• Read this Elizabeth Gilbert passage often. “Send your work off to editors and agents as much as possible, show it to your neighbors, plaster it on the walls of the bus stops – just don’t sit on your work and suffocate it. At least try. And when the powers-that-be send you back your manuscript (and they will), take a deep breath and try again. I often hear people say, ‘I’m not good enough yet to be published.’ That’s quite possible. Probable, even. All I’m saying is: Let someone else decide that. Magazines, editors, agents – they all employ young people making $22,000 a year whose job it is to read through piles of manuscripts and send you back letters telling you that you aren’t good enough yet: LET THEM DO IT. Don’t pre-reject yourself. That’s their job, not yours. Your job is only to write your heart out, and let destiny take care of the rest.”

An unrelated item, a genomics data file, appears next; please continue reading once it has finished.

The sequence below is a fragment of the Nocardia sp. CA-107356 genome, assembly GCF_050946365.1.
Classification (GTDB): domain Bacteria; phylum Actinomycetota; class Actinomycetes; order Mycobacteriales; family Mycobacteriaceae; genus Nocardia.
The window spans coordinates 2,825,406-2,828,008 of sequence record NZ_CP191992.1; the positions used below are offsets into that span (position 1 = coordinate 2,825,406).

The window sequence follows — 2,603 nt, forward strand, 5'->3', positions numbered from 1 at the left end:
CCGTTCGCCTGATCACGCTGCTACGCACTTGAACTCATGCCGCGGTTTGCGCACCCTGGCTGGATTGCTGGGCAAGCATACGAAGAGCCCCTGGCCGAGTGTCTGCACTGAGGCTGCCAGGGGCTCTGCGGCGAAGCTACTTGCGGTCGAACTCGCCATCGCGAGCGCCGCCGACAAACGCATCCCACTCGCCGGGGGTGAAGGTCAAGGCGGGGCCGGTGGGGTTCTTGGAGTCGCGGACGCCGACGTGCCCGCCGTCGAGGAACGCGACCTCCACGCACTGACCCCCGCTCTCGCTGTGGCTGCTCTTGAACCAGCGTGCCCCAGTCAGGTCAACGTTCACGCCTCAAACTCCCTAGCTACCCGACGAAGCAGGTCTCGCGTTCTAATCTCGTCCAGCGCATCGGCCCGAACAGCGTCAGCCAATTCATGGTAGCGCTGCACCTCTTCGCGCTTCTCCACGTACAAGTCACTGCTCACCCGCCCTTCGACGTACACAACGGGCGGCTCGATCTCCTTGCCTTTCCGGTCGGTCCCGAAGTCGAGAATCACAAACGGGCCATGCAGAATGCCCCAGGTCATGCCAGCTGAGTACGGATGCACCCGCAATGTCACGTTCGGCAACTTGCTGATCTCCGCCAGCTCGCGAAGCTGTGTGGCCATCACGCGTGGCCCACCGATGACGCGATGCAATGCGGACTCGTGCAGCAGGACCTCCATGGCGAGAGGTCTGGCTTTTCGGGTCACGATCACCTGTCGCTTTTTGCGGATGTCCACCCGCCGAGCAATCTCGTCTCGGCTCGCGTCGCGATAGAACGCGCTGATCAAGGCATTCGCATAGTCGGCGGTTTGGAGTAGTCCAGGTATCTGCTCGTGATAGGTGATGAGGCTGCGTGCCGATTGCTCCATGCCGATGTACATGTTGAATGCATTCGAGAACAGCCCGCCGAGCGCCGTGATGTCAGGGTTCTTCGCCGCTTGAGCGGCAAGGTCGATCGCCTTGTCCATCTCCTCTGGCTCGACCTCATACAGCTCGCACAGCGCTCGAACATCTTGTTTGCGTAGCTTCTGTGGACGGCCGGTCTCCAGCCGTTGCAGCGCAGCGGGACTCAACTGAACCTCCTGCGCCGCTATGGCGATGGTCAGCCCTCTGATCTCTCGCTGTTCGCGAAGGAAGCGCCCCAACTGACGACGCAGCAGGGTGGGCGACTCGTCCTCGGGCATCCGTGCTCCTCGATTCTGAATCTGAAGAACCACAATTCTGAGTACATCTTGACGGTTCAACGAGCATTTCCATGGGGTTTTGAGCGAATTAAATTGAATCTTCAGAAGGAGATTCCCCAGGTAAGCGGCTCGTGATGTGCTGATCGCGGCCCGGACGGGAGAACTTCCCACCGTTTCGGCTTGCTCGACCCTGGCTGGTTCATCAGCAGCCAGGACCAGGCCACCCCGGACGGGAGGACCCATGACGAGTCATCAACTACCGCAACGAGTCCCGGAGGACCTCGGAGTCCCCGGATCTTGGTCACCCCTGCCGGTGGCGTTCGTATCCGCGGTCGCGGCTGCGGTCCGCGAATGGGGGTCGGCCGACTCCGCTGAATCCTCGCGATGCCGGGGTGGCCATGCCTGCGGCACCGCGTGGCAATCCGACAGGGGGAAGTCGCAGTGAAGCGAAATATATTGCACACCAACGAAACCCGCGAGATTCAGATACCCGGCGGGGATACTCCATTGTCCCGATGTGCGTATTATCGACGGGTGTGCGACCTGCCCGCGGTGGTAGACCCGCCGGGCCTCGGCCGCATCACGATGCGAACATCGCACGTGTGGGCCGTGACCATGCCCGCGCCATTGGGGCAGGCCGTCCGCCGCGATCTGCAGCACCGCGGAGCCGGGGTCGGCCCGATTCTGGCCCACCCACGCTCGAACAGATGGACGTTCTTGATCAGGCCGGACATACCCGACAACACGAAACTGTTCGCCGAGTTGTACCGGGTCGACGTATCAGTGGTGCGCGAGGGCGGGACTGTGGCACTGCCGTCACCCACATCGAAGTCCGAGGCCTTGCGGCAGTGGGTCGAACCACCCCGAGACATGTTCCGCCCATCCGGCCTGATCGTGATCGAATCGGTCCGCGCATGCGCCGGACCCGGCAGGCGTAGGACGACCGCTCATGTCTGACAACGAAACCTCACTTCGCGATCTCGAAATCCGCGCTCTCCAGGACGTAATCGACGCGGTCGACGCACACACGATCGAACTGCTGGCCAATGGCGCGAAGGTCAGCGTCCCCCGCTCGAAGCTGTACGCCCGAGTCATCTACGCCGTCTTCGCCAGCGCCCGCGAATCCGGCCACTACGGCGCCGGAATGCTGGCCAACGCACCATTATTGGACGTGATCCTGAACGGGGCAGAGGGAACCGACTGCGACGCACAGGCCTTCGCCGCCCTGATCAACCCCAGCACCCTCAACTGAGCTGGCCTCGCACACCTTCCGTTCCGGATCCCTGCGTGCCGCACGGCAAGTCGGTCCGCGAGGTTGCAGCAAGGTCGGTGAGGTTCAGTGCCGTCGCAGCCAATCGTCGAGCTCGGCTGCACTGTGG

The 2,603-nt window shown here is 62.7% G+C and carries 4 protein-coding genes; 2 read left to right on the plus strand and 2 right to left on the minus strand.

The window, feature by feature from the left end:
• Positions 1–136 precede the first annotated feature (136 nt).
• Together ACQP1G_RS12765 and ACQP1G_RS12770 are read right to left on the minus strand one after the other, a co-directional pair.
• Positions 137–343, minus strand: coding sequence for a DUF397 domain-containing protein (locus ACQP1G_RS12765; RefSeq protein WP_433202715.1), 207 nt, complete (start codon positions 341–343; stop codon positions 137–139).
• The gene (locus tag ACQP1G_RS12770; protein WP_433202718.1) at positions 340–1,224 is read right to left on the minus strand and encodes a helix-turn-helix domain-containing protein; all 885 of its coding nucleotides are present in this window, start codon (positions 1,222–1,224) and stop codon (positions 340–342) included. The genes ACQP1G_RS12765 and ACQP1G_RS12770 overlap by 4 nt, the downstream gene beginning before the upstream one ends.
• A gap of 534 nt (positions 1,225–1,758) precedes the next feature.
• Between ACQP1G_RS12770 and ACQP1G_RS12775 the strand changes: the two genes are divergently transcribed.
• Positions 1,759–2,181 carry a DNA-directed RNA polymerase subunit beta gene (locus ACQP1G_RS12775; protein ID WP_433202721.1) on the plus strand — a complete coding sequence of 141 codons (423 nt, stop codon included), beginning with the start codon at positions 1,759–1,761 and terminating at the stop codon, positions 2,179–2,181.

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Megan McCarty is a writer, editor, etc.-er who writes about life and travel for Domino, Here and Apartment 34. Her life rules include, but are not limited to: zipper when merging, tip in cash and contribute to your IRA. Follow along with her (or don’t! that’s fine too!) on Instagram.

 

 

  • Megan McCarty. The timing of this piece was so oddly perfect for me, on the tails of a phone call last night with a guy I’d been seeing (won’t get into the details, but he truly began it with the words “you’re a very nice person” so, I mean, yeah…you know what happened next). I’ve processed it, I’m actually doing okay, but your article was still a very nice reminder for me to read first thing on this Tuesday morning. Thank you for articulating your thoughts on the topic so damn well.